|Emergency Medical Transport|
"Thursday I found another dead hummingbird on the hangar floor. They can never get out, even with both big doors open. This happens once every week or two. I picked her up to toss her in the trash and she flopped once- still alive, barely.
I spent the next 90 minutes with an eye dropper filled with hummingbird nectar trying to revive her. She became more animated, began to flap her wings a bit, and finally flew off. Pretty neat...and surprising."
|Catheter skills come in handy|
Fortunately, John's bird had relatively simple dietary needs in this crisis. Hummingbird feeder solution provided both calories and hydration. Hummers do consume insects, but during the current migration period they mostly need energy in the form of nectar, natural or artificial.
Here are some general hummingbird tips from our own Charley Burwick:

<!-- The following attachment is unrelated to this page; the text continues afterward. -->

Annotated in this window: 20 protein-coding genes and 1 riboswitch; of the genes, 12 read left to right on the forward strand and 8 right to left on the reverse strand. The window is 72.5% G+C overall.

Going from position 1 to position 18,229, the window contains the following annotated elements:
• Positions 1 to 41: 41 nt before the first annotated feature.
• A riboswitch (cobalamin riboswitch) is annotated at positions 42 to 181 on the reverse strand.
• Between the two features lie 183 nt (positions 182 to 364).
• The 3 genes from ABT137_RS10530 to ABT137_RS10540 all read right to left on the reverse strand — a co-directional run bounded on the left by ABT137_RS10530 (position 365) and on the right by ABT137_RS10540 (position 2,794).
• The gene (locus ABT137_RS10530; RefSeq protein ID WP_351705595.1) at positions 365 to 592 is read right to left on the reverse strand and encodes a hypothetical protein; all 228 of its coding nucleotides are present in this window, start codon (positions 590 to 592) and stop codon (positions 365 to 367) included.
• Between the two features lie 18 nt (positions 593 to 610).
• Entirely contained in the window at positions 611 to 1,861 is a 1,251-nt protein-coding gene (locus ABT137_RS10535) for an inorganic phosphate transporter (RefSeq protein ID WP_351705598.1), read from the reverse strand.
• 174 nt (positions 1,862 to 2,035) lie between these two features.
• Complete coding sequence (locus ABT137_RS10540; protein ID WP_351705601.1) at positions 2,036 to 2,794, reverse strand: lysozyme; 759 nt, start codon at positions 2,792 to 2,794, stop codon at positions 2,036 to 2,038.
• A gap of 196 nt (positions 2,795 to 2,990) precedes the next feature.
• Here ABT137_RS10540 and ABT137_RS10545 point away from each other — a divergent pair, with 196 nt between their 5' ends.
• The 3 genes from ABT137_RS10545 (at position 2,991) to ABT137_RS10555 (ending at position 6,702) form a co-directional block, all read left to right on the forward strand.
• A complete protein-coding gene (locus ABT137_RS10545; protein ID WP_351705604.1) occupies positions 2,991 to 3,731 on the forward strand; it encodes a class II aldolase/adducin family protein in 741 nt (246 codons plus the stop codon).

- Do the right 4:1 water and sugar mixture, do not use red coloring
- Keep the feeder fresh, usually in hot weather no longer than 2-3 days, clean with bleach, and rinse thoroughly
- Use a feeder hanging from the garage door, or even on the ground when a hummer is caught in the garage (common occurrence)
- Keep at least one feeder up until the end of the calendar year, you may get a rufous hummer that migrates this direction in the fall, and some ruby-throated are really slow leaving, especially the females, and first year birds.
As with deer in our suburban neighborhoods, we are having to learn to live with nature, and visa versa. Increasing human populations expand into what was previously wilderness. As our footprint on the planet increases with larger structures, taller glass buildings and more wind turbines, we will likely have more opportunities to deal with injured birds.
Wildbirdcarecentre.org has a lot of good information on the care of injured wild birds.